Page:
• The operation to increment the left endpoint i will preserve the data structure’s invariant. Assume the invariant holds before the operation, and let the value to be removed be x. If the head element of the deque equals x and came from the same index, then it gets removed and we’re good. If the head element has the same value as x but came from a later index, that is impossible because by definition A[i] = x would also be present in the deque and be in front of this duplicate value. Otherwise if the head element doesn’t equal x, then it must not be removed.

Source code

Library and test suite

Java (SE 7+)
Python (compatible with 2 and 3)
C++ (C++11 and above)
Rust

Min/max image filter

Java program: MinMaxImageFilter.java
Usage: java MinMaxImageFilter InImg.(bmp|png) (min|max) (box|disc) Radius OutImg.png
Example: java MinMaxImageFilter input.bmp max disc 8.6 output.png

This program uses the sliding window algorithm to compute a minimum or maximum filter on a color image. First, a copy of the image is made and converted to grayscale. Next, each intermediate pixel is set to the value of the minimum/maximum grayscale value within the given radius and distance metric. Finally, each output pixel is set to the color value associated with that grayscale value.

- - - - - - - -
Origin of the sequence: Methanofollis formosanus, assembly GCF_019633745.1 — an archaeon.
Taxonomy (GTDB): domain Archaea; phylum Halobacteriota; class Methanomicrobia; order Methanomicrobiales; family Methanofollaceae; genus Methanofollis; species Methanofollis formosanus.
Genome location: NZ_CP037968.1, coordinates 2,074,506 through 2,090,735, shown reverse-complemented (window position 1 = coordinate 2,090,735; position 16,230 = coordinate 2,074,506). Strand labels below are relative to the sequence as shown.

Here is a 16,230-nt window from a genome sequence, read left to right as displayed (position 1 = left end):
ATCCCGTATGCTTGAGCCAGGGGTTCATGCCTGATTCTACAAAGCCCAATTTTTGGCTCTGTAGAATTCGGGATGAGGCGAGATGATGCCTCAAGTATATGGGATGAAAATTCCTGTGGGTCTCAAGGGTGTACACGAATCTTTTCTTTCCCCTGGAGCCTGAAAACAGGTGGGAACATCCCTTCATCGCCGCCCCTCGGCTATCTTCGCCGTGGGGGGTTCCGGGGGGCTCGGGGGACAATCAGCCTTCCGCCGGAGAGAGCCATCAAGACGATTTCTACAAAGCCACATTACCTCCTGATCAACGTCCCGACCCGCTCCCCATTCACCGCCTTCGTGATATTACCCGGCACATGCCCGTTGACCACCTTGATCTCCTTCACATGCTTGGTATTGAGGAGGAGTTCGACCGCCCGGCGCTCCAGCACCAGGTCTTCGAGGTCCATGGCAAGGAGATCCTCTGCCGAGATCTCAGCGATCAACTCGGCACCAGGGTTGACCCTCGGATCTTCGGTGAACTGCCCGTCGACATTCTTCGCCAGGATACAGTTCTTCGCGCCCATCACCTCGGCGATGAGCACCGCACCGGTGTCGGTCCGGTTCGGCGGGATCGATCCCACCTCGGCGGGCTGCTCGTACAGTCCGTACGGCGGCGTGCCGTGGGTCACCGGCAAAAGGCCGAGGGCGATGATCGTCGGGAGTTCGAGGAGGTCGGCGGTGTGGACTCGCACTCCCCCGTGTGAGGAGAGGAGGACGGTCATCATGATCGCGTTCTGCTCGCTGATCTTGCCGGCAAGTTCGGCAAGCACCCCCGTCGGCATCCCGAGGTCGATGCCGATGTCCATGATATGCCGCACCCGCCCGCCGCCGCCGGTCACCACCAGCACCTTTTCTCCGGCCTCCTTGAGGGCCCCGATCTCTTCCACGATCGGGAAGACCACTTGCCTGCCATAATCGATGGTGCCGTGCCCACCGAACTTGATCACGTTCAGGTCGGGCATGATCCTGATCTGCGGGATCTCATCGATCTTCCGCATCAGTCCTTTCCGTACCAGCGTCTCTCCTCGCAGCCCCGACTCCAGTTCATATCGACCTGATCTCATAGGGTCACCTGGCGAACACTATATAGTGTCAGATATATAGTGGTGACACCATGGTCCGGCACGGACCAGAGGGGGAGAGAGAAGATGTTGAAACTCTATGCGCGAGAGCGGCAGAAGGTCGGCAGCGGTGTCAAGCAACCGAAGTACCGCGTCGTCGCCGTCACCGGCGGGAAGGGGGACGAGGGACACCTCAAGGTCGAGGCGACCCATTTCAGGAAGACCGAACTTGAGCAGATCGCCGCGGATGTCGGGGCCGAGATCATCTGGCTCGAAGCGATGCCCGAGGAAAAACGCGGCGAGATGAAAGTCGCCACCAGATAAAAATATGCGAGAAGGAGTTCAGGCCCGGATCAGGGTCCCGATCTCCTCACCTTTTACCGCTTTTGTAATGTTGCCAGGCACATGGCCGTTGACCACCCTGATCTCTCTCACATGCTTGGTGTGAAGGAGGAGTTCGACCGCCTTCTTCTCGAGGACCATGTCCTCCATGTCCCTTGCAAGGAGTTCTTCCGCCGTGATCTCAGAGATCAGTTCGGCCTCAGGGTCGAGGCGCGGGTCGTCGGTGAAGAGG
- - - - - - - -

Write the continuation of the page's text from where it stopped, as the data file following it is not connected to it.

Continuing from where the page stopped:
Example image and filtered results:

Box minimum, radius 4, Photoshop

Box minimum, radius 4, Nayuki

Disc minimum, radius 4.2, Nayuki

Box maximum, radius 12, Photoshop

Box maximum, radius 12, Nayuki

Disc maximum, radius 12.3, Nayuki

Example image, original, unfiltered

Notes:

  • For the box filter, the radius is effectively rounded down to the nearest integer; e.g. a radius of 7.5 behaves the same as a radius of 7.

  • For the disc filter, the result is slightly ugly if the radius is exactly an integer or a tiny bit above it; e.g. a radius of 4.0 to 4.1 produces more jaggies than normally expected from a disc.

  • Let w be the width of the image, h be the height of the image, and r be the radius of the filter. The running time of the program is Θ(wh) for the box filter (independent of radius) and Θ(whr) for the disc filter. Note that the box filter is separable into two 1D filters. Without the sliding window algorithm, the naive box filter (separable) runs in Θ(whr) time and the naive disc filter runs in Θ(whr2) time, both of which are slower by a factor of r.

  • Mainstream image editors like Adobe Photoshop have min/max filters, which is where my inspiration comes from. When the image is filtered in Photoshop, the overall shape looks the same as my filter. However, Photoshop only supports box filtering, which yields ugly results for tasks like outlining text. Also, Photoshop performs filtering on each channel independently, whereas my program compares based on grayscale value and outputs the associated color value. This means that Photoshop’s min/max filters may fabricate colors not present in the original image, whereas my program never creates new colors. Adobe Photoshop CS2 was the version tested. Also Corel Photo-Paint 8 was tested, and it behaved similarly (only box kernel supported, channels filtered independently) but not identically.

More info